BERLIN – A solar array under construction in Pocomoke City is poised to become the largest municipally owned system in the state while also reducing the town’s annual electricity costs by more than $37,000.
The project, which should be complete in December, consists of 6,150 solar panels that will produce 2.9 million kilowatt hours of power a year. Rockville-based Standard Solar is building the 2.1 megawatt system, which was financed by SunEdison.
“It’s exciting,” said Pocomoke City Manager Russ Blake, “and it’s a great opportunity for the city to save taxpayers money.”
Electricity produced by the system, which is being installed at Pocomoke City’s wastewater treatment facility, is expected to reduce the municipality’s electric bills by about 17 percent, or $37,000 a year, according to Blake. Several nonprofit organizations — including the Delmarva Discovery Center, MARVA Theater, Samaritan Shelter and the Worcester County Developmental Center — will also be tying in to the system. Their bills should be cut by about $15,000 a year.
Blake said the project came about after Standard Solar approached Pocomoke officials with a proposal to build the array at no cost to the town if the town provided the necessary land. The construction and equipment costs are covered by SunEdison. In return, SunEdison is eligible for federal tax credits, Blake said.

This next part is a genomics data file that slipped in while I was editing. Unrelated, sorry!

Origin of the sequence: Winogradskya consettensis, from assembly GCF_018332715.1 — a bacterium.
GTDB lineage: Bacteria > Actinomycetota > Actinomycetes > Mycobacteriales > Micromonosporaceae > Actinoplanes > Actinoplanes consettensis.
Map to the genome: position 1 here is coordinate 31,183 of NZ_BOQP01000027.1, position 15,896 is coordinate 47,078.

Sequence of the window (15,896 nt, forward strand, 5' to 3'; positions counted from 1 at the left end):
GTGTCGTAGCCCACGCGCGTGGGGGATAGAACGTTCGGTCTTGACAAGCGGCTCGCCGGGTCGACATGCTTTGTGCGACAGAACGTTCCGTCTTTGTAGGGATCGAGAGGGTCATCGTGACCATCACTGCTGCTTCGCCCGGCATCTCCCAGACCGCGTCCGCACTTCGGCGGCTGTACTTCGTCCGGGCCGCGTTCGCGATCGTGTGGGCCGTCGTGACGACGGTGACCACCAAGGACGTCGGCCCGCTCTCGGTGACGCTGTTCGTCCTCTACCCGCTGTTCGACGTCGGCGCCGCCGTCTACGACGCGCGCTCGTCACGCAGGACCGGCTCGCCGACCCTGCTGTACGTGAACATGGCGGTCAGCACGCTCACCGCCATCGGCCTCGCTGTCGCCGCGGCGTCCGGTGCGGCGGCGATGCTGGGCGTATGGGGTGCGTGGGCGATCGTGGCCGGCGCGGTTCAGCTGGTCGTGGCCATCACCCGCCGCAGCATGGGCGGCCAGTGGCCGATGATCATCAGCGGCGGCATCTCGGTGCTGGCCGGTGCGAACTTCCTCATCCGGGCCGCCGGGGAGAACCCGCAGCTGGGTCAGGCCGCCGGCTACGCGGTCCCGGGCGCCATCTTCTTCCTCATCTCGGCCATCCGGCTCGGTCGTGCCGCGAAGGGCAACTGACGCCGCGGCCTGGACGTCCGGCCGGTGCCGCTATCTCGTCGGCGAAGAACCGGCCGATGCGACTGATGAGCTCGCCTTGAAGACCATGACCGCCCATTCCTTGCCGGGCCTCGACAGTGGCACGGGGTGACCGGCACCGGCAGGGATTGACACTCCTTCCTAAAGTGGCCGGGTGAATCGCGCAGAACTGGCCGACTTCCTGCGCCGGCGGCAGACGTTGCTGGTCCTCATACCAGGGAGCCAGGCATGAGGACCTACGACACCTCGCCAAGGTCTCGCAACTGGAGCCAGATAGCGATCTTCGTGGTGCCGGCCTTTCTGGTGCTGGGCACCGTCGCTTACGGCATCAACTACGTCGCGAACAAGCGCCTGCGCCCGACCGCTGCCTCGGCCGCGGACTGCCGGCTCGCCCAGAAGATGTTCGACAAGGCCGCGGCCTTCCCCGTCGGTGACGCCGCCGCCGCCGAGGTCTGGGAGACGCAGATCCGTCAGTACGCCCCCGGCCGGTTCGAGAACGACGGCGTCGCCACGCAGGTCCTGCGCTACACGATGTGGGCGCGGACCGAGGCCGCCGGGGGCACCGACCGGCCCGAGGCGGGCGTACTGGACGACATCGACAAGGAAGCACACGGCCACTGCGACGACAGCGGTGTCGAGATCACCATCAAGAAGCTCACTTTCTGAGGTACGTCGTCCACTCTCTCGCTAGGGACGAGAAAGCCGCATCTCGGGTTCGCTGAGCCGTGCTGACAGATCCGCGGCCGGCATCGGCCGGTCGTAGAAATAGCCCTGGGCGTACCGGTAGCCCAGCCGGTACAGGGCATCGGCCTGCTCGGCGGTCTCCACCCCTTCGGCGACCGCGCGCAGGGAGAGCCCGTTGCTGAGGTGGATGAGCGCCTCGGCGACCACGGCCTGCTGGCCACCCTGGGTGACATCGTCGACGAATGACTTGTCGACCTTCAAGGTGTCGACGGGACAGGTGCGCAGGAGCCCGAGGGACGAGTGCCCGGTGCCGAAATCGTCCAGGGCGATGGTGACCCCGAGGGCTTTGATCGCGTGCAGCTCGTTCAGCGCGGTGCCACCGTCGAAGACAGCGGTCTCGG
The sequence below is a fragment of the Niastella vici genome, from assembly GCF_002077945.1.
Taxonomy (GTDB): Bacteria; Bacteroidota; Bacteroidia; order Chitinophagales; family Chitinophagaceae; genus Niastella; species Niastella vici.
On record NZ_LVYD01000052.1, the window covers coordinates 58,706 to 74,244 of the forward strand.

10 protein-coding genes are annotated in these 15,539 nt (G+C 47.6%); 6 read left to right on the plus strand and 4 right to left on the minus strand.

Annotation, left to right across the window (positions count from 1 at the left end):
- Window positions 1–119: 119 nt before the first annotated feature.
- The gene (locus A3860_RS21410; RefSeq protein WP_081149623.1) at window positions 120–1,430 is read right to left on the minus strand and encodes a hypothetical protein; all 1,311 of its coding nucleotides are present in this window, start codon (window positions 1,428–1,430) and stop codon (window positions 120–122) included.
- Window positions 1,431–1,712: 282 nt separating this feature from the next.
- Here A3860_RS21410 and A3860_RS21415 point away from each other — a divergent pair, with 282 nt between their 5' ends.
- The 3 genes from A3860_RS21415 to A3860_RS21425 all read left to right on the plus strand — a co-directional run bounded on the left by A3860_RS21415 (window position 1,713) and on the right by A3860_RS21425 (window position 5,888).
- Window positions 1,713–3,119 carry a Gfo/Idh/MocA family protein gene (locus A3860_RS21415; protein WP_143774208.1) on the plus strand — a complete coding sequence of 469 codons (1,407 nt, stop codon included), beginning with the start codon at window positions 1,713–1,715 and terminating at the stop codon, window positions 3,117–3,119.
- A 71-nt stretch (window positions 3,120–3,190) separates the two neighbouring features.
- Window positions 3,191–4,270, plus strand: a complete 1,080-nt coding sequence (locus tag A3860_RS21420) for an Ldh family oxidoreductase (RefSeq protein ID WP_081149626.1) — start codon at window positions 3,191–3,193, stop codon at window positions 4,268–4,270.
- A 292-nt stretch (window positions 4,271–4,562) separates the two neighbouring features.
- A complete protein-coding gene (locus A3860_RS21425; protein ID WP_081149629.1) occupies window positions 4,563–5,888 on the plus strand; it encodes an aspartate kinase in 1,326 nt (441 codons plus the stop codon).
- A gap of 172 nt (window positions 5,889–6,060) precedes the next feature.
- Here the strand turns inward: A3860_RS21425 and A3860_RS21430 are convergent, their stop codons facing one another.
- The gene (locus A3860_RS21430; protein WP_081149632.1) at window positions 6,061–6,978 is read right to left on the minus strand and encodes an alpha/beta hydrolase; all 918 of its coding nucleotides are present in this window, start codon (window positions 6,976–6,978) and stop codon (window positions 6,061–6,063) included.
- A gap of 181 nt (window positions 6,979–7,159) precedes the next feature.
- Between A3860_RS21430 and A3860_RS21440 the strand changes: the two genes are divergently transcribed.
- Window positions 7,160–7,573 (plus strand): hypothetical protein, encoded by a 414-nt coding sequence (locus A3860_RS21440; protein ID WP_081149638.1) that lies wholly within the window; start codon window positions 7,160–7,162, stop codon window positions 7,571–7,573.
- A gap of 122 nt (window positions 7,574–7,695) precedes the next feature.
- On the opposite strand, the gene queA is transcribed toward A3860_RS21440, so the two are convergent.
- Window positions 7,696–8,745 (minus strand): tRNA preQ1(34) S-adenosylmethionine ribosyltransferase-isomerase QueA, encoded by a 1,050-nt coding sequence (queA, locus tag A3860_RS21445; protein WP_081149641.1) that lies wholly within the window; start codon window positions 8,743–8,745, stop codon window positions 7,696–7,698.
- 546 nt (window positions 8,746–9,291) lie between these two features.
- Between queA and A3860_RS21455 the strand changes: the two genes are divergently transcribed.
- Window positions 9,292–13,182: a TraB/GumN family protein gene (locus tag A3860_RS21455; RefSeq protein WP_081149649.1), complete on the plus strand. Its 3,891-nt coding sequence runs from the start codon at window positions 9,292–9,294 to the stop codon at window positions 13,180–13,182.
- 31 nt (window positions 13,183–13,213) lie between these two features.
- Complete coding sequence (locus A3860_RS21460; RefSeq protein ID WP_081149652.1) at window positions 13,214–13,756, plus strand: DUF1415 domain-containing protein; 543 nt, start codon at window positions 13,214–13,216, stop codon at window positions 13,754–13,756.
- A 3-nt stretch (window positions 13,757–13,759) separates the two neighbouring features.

“Pocomoke City had no investment in this project except a long-term lease of the property,” Blake said.
That property — a 10-acre field adjacent to the town’s wastewater treatment facility — was ideal for a solar array because it was flat and treeless. Blake said it was originally purchased in case the treatment plant needed to be expanded. As that hasn’t happened, it was being rented to a farmer for agricultural use prior to the agreement with Standard Solar.
“We were fortunate we had the site,” Blake said. “It lent itself to this.”
Blake said he visited the project site Tuesday and was pleased to see nearly 3,000 solar panels already in place.
“It’ll be operational by Dec. 31 and most likely before that,” he said.
Blake said Pocomoke officials have been excited about the project’s potential from the start.
“It’s something we hadn’t been exposed to previously,” he said, “and we had to learn a lot about it. Everyone’s been really positive.”
Pocomoke City Mayor Bruce Morrison said he was proud to see Pocomoke in the forefront when it came to alternative energy.
“Our new solar system will not only help the town economically,” he said, “but it also speaks to our commitment to environmental sustainability and will serve as an educational opportunity for all of us to learn about the importance of renewable energy.”
Standard Solar officials said Pocomoke was one of “more and more” towns seeing the advantages of going solar.
“Pocomoke City calls itself ‘The Friendliest Town on the Eastern Shore’ and thanks to the foresight of city officials and this innovative solar project, it is well on its way to being known as the greenest town on the Eastern Shore,” said Tony Clifford, chief executive officer of Standard Solar.